Carlypso feels like a site that was built ten years ago lacking simple search functionality that even your grandmother has come to expect these days when shopping online for sleep masks. Considering that this is a Bay Area startup where software developers are a dime a dozen, surely they can find a couple that can match the thumbnail picture to the actual model listed for sale.
Carlypso also doesn’t put any effort into making the cars look good in their pictures. There is a huge amount of variation and it’s tough to tell what kind of shape the car is really in. Granted, they let you test drive the cars, but initially you just have pictures to go of off and unless you find them appealing you probably wouldn’t be interested in driving these cars.
For example, here is a less than flattering picture with dirty scraped up wheels. The condition was marked as “like new” but I would guess that the car is anything but new.
This blurry picture from a bad angle certainly isn’t doing the Audi A6 any justice. It could be a car in fantastic shape but you’d never know by looking at these terrible images. Carlypso appears to take whatever crappy pictures the seller provides them.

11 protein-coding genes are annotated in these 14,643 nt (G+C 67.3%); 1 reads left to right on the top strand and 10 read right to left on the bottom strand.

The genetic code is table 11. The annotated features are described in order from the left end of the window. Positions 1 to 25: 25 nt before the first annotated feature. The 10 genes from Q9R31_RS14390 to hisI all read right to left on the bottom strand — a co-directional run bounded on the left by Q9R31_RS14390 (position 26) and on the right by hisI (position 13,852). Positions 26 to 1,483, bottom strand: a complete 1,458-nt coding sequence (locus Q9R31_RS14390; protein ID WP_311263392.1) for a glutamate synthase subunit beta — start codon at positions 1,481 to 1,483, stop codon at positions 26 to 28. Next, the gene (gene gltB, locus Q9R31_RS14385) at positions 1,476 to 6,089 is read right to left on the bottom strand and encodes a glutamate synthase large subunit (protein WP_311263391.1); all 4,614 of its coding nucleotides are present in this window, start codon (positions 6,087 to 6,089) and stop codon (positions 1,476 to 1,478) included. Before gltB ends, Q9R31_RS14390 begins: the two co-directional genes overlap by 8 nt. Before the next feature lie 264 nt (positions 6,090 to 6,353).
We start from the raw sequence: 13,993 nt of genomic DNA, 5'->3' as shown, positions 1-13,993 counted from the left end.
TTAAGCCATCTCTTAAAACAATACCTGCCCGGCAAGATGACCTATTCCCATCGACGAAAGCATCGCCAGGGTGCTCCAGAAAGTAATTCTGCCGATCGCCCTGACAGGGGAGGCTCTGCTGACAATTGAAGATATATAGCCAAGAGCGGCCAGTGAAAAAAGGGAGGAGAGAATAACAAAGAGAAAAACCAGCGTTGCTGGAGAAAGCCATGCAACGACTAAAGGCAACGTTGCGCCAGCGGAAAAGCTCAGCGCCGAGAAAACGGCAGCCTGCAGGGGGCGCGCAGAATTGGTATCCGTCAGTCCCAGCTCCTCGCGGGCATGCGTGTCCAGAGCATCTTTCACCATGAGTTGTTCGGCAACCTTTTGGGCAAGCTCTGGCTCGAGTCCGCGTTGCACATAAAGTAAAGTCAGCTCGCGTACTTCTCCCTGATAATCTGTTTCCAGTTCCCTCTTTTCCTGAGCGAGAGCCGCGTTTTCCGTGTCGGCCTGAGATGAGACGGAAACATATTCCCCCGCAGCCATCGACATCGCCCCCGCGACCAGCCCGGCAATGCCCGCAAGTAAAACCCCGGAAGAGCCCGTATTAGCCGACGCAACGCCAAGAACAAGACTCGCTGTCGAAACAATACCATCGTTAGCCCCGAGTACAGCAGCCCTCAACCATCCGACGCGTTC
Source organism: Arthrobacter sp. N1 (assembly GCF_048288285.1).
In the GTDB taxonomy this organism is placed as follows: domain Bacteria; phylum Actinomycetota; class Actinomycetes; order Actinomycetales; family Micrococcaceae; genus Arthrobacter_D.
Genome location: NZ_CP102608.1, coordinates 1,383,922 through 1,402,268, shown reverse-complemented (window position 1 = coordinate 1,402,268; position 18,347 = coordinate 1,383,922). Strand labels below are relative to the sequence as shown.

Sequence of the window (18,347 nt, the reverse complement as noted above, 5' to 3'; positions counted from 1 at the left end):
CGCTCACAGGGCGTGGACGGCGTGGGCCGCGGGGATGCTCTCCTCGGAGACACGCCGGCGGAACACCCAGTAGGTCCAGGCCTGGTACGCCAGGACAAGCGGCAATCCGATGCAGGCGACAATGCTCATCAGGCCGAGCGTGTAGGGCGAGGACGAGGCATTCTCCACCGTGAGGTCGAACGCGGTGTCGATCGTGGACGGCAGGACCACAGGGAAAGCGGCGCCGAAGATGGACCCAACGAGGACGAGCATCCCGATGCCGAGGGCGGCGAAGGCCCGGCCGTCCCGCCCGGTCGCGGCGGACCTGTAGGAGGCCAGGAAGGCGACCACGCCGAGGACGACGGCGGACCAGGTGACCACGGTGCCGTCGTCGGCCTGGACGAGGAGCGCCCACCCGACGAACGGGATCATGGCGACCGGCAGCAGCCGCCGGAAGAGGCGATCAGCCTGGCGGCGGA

Unlike other sites I will be talking about below, Carlypso won’t allow you to return the car if you don’t like it. You’ll have to find a defect with it first before you can return it for their 30-day money back guarantee. That probably means that you will most likely not be able to return the car at all unless you find something terrible wrong it - kind of like convincing your third party warranty company that the reason the window regulator broke wasn’t because you pushed the down the window switch a little too hard.